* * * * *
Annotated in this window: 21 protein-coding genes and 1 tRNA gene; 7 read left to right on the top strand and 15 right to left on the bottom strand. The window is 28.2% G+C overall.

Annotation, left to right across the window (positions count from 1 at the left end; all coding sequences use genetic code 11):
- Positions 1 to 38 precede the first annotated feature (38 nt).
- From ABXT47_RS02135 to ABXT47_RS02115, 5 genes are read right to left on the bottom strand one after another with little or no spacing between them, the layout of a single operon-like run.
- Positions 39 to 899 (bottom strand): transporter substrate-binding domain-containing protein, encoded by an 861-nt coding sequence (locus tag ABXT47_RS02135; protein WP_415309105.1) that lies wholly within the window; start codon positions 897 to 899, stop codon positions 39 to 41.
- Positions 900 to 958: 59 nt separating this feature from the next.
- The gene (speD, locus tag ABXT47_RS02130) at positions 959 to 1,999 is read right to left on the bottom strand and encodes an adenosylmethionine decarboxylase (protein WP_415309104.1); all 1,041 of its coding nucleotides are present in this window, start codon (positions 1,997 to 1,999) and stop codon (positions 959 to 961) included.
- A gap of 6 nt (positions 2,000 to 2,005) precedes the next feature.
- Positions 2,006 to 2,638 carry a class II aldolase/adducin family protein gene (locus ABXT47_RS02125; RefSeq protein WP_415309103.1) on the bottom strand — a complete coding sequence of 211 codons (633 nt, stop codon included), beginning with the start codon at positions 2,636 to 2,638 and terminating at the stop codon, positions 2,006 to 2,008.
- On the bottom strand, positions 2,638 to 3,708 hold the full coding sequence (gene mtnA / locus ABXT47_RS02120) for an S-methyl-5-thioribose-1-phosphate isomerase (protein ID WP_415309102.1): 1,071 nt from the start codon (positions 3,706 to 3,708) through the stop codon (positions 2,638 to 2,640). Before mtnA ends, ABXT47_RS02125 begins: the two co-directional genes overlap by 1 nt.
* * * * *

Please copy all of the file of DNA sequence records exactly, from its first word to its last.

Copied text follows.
Annotated in this window: 21 protein-coding genes and 1 tRNA gene; 7 read left to right on the top strand and 15 right to left on the bottom strand. The window is 28.2% G+C overall.

Annotation, left to right across the window (positions count from 1 at the left end; all coding sequences use genetic code 11):
- Positions 1 to 38 precede the first annotated feature (38 nt).
- From ABXT47_RS02135 to ABXT47_RS02115, 5 genes are read right to left on the bottom strand one after another with little or no spacing between them, the layout of a single operon-like run.
- Positions 39 to 899 (bottom strand): transporter substrate-binding domain-containing protein, encoded by an 861-nt coding sequence (locus tag ABXT47_RS02135; protein WP_415309105.1) that lies wholly within the window; start codon positions 897 to 899, stop codon positions 39 to 41.
- Positions 900 to 958: 59 nt separating this feature from the next.
- The gene (speD, locus tag ABXT47_RS02130) at positions 959 to 1,999 is read right to left on the bottom strand and encodes an adenosylmethionine decarboxylase (protein WP_415309104.1); all 1,041 of its coding nucleotides are present in this window, start codon (positions 1,997 to 1,999) and stop codon (positions 959 to 961) included.
- A gap of 6 nt (positions 2,000 to 2,005) precedes the next feature.
- Positions 2,006 to 2,638 carry a class II aldolase/adducin family protein gene (locus ABXT47_RS02125; RefSeq protein WP_415309103.1) on the bottom strand — a complete coding sequence of 211 codons (633 nt, stop codon included), beginning with the start codon at positions 2,636 to 2,638 and terminating at the stop codon, positions 2,006 to 2,008.
- On the bottom strand, positions 2,638 to 3,708 hold the full coding sequence (gene mtnA / locus ABXT47_RS02120) for an S-methyl-5-thioribose-1-phosphate isomerase (protein ID WP_415309102.1): 1,071 nt from the start codon (positions 3,706 to 3,708) through the stop codon (positions 2,638 to 2,640). Before mtnA ends, ABXT47_RS02125 begins: the two co-directional genes overlap by 1 nt.